Nathan Fielder may not be your typical heartthrob. It’s unclear if he goes to the gym and he moves like it’s the first day living in his own body. His uniform is a rumpled T-shirt. His helmet of salt-and-pepper hair makes him look elderly and childish at the same time. But really, there’s no need for him to be conventionally attractive, because Fielder’s sex appeal stems from my brain.
While critics have been busy dissecting whether The Rehearsal, the comedian’s new HBO show, is groundbreaking or just cruel, I’ve simply been turned on. The deadpan caricature of himself that Fielder plays on TV has an alluring ability to convince people they should engage in absurd simulations of intimate conversations, or role-play parenthood with a rotating cast of child actors aged 0 to 18. His prolonged eye contact (otherwise known as “the Look”) and bumbling demeanor make me think he could cradle and crush me all at the same time. Thrilling!
I’m not alone in seeing this nebbish man as a smoke show. On a recent cover of this very magazine, he appeared shirtless with slumped shoulders and vacant eyes, a play on the self-serious photoshoots of Hollywood’s walking six-packs. In Reddit threads, people describe his lips as “soft and pillowy” and admit “I want to hear him talk dirty in character.” The Twitter account @WomenforFielder, which has 25,000 followers, posts confessionals like, “Just got out of court (I’m a federal judge) and couldn’t get Nathan out of my head the entire trial.” While some may like the sweet simplicity of himbos, my kink is a man I can intellectually go to war with.
Though his on-screen persona may have the charisma of a wet sock, Fielder routinely coaxes his subjects into showing their whole (metaphorical) asses on the show, a kind of arrogance that makes for great sexual tension. What could be hotter than playing manipulative mind games with strangers in the service of creating important art? When he wears an ill-fitting Batman costume (which, I would argue, requires a level of confidence that is sexy in and of itself) or dons a laptop harness with the intensity of a power-hungry assistant, he underscores how people are so desperate for his direction they will overlook glaring red flags.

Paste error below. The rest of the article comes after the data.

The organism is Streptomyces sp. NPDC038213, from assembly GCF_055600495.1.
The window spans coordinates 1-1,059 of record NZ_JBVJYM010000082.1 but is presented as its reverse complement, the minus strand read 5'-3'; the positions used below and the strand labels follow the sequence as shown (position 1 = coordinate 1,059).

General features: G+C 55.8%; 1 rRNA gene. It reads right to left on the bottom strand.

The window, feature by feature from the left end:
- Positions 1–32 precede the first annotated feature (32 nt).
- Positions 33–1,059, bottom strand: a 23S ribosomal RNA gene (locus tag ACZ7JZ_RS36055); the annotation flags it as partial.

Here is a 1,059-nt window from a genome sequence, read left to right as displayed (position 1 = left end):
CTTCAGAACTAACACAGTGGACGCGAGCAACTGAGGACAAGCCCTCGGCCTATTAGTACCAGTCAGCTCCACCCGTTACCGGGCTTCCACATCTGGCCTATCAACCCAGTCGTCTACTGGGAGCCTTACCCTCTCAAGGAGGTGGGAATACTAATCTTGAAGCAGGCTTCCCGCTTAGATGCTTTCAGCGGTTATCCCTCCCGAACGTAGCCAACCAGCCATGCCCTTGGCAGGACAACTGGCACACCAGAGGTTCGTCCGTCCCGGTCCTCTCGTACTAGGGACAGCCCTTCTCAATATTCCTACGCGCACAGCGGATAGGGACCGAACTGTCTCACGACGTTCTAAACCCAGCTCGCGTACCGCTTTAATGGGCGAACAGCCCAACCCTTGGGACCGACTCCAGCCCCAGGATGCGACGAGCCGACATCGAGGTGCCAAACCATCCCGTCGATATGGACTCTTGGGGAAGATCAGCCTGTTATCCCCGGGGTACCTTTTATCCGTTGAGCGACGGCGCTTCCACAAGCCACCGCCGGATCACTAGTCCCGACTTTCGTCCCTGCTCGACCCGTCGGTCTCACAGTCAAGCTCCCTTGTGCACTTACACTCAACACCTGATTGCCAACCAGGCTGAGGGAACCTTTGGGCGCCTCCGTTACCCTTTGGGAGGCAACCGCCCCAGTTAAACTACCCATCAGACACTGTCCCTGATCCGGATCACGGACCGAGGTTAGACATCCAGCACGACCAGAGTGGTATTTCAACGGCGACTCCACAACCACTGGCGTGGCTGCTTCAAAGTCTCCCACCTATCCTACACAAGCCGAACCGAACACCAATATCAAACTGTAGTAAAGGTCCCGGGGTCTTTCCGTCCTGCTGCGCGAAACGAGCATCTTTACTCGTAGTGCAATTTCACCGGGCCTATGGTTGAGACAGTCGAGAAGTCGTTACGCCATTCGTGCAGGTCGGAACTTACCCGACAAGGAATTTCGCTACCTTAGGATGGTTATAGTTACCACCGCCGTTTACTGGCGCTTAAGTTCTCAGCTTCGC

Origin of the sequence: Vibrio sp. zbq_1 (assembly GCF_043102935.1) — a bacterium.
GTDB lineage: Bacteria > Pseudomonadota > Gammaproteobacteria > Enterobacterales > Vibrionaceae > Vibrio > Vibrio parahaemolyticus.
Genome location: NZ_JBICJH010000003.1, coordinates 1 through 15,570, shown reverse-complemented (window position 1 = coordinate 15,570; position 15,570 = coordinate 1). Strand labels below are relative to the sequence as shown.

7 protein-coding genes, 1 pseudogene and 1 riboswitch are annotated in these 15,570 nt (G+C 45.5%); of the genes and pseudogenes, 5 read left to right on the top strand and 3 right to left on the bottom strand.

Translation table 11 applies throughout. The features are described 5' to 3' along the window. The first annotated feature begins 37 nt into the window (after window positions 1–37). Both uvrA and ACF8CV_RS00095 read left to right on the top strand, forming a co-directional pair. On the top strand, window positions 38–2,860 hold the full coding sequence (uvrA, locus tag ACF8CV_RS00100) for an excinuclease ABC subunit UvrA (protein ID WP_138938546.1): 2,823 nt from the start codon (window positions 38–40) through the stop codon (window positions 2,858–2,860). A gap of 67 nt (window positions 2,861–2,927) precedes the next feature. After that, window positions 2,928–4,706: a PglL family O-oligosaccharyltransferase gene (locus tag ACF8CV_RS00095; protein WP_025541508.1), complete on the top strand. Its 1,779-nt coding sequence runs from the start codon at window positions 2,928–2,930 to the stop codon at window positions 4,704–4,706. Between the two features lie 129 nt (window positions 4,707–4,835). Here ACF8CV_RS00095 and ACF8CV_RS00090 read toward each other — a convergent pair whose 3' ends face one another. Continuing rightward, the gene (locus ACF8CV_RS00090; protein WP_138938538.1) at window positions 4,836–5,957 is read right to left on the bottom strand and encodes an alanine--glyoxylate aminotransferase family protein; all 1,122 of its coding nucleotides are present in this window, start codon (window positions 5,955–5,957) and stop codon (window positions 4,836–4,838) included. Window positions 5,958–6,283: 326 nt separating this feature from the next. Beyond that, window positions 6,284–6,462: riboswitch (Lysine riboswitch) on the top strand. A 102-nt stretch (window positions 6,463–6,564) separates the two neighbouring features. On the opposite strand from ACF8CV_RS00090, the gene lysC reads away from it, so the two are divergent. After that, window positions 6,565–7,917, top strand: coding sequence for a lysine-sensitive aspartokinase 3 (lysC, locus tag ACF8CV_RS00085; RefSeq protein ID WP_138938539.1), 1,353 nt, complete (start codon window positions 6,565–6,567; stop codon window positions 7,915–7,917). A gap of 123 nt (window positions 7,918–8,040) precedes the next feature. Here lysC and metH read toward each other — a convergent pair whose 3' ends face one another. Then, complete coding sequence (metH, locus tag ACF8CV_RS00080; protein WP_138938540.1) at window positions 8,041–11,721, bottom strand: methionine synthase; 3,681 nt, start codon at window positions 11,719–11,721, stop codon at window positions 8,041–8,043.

Being in on The Rehearsal’s conceit feels like instant validation that Fielder and I could be together. I can see us sitting on the couch at the end of a long day, laughing about the inanity of human behavior. “Can you believe a man admitted to drinking his grandson’s pee at work today?” he’ll say, as we sip craft IPAs. Hahaha. Then, before bed, he’ll choke up while revealing to me that his eighth-grade math teacher verbally abused him. It’s hot to think that me, and only me, could know the real man behind that mask of earnest befuddlement.
I wouldn’t get horny for some prick who’s just trying to humiliate people (though many, including one New Yorker critic, believe he does just that). What really has me ready to file for a divorce and devote my life to a man I’ve never met is that just as often, he’s the butt of his own elaborately constructed joke. While role-playing one confrontation, an actor who he’s hired to portray another woman unleashes a cutting tirade about how Fielder is exploitative and incapable of feeling anything real. He looks legitimately stunned and bows his head, mumbling, “Can we try a nicer version?” Fielder is a puppet master debasing himself, striking the perfect balance of vulnerability and control.
There’s no way to tell when he is being authentic or in character, which means I project whatever I want onto that empty stare. Fielder can be a control freak or a wild card, a square or a total psycho, a self-doubter or the cocky star of a hit HBO show. “He triggers my fight or flight and savior complex all at once,” said one colleague. For me, there’s safety in his wardrobe of preppy sweaters and plaid shirts that renders him both knowable and attainable. Fielder probably brews a really nice cup of tea. But knowing he’d just as gladly don an elf suit and smear his face with chocolate is the real turn-on.